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Sitemaps, Meta Data, and robots.txt Forum

Banning dodgy spiders - do they take any notice?

10+ Year Member

Msg#: 107 posted 10:14 pm on Jul 12, 2001 (gmt 0)

I am putting together a robots.txt for my site, and have seen many example ones including UAs such as EmailSyphon. My question is - what's the point? Maybe I'm missing something here, but surely these spiders that are not friendly (either email harvesters, or caching copies of the site etc) can choose to ignore robots.txt? And even if they obey it, surely they could just alter their UA? Is the situation not that it is purely a voluntary standard, and any person writing a spider with the potential to annoy site owners will just build in the capability to either ignore the file, or to mutate UA to an acceptable form?
Cheers, Robin



10+ Year Member

Msg#: 107 posted 10:29 pm on Jul 12, 2001 (gmt 0)

It's my experience that robots.txt is only effective for spiders who voluntarily follow the exclusion protocol, therefore, you are correct. When it comes to rogue spiders, robots.txt is of no particular use. However, when it's used as part of the whole; i.e. robots.txt, .htaccess use of mod_access or mod_rewrite, and finally some scripting measures, it becomes, imho, worthy, of being included into the "system".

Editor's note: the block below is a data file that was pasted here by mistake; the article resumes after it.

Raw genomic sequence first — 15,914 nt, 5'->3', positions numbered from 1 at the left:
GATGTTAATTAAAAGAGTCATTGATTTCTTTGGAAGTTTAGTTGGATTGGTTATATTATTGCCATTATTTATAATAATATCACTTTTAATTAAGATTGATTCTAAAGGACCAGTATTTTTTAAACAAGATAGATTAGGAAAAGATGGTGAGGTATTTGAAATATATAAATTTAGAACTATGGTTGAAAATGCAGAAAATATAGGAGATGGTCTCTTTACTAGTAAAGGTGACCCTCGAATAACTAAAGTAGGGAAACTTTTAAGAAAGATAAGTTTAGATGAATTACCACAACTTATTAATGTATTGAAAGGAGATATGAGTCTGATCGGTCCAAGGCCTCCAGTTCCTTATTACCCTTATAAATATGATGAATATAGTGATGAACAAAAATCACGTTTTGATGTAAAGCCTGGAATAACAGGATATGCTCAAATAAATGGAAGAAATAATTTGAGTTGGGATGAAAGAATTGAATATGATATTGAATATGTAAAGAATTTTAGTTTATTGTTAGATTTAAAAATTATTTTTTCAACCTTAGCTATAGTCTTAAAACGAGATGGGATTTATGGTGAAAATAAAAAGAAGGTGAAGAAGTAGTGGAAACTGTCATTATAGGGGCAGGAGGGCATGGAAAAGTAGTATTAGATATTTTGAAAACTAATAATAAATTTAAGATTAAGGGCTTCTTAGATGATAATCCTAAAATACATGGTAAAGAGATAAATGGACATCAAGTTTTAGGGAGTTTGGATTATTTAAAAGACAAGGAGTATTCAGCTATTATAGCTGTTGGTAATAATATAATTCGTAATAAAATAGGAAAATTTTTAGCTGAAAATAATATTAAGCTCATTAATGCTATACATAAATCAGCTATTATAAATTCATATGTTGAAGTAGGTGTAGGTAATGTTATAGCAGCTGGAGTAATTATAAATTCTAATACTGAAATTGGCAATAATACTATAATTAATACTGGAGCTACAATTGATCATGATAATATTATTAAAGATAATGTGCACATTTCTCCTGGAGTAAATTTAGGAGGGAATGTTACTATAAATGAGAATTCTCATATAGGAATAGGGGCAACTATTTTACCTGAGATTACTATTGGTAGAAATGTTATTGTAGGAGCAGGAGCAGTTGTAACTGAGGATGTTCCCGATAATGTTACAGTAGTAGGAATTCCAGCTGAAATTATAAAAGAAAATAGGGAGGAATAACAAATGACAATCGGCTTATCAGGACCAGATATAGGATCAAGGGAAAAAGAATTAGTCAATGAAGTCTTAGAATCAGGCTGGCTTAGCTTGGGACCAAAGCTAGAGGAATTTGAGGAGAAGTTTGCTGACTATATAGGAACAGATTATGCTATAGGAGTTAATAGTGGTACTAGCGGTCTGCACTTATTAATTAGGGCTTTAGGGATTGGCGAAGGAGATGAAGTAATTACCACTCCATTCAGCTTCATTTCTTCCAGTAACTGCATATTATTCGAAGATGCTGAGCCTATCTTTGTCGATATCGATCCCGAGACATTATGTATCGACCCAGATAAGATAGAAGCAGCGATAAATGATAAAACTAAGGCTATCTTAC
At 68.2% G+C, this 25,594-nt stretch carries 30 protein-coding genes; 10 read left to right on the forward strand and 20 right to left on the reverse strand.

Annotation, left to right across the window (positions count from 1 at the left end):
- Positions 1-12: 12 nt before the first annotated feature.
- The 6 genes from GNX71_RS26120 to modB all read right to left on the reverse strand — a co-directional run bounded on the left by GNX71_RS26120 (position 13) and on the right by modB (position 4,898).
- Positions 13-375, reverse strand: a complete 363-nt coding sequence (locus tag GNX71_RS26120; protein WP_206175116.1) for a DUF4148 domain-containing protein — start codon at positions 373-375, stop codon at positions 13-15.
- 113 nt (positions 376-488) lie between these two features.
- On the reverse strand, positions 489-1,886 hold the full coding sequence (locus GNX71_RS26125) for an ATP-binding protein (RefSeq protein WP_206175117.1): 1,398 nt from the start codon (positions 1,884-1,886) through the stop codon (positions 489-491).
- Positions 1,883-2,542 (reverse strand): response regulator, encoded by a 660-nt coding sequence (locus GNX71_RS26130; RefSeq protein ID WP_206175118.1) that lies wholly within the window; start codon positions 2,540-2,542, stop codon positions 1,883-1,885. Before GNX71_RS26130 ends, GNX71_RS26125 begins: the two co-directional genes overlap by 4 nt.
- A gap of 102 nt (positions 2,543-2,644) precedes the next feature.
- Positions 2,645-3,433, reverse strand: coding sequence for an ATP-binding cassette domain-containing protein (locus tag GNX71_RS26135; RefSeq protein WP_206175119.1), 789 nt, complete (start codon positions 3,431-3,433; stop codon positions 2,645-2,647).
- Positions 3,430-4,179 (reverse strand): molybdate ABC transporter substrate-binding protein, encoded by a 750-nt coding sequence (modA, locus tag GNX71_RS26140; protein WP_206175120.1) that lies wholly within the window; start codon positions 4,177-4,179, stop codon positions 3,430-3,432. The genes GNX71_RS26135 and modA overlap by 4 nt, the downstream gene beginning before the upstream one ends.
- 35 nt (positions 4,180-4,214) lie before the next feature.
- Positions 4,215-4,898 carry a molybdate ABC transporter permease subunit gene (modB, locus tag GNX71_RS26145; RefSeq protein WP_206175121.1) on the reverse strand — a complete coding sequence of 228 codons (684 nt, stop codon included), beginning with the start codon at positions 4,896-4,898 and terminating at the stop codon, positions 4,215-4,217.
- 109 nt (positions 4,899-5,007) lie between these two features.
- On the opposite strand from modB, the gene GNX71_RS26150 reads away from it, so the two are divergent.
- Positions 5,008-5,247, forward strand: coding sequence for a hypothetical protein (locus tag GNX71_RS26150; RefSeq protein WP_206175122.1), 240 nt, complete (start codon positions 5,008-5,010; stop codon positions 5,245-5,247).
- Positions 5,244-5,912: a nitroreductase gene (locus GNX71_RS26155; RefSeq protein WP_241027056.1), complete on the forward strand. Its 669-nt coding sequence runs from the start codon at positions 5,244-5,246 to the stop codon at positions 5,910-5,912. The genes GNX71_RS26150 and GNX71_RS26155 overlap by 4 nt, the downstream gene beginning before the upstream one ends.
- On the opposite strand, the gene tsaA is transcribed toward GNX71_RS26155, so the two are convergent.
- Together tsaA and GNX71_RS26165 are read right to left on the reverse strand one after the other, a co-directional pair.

Happy hunting!



10+ Year Member

Msg#: 107 posted 11:05 pm on Jul 12, 2001 (gmt 0)

OK thanks, I just wasn't sure if I was missing something.
What is mod_access/mod_rewrite?


10+ Year Member

Msg#: 107 posted 7:35 pm on Jul 13, 2001 (gmt 0)

mod-rewrite and mod_access are modules that are, or can be, compiled into the Apache web server and accessed by .htaccess. They allow for the testing of User Agent in the form of ... (for mod_rewrite)

RewriteEngine on
RewriteCond %{HTTP_USER_AGENT} ^EmailSiphon [OR]
RewriteCond %{HTTP_USER_AGENT} ^EmailWolf [OR]
RewriteCond %{HTTP_USER_AGENT} ^ExtractorPro
RewriteRule ^.*$ x.html [L]

where EmailSiphon would be the User Agent and x.html would be the file the User Agent is redirected to.

or mod_access will simply deny the user based on User Agent, or IP address.

SetEnvIf User-Agent EmailWolf GoAway
SetEnvIf User-Agent ExtractorPro GoAway
SetEnvIf User-Agent Wget GoAway
Order Allow,Deny
Allow from all
Deny from env=GoAway
Deny from 202.
Deny from 203.

Here EmailWolf is set to env=GoAway and env=GoAway is denied access.

Also, as you can see at the bottom, we're denying access to two entire sets of IP blocks. This type of access control will allow you to deny access to just one IP address, as in, or worm your way down the octet, as in 202.21.45., which would deny access to 255 ip addresses belonging to that block.

If you aren't sure what's compiled into your server software you can do httpd -l from a Telnet connection. This should work even if you don't have root. If not, just ask your admin.

If you're not running Apache, but perhaps, IIS, then, I'm sorry for the long huff-n-puff. I know absolutely nothing about IIS. :)


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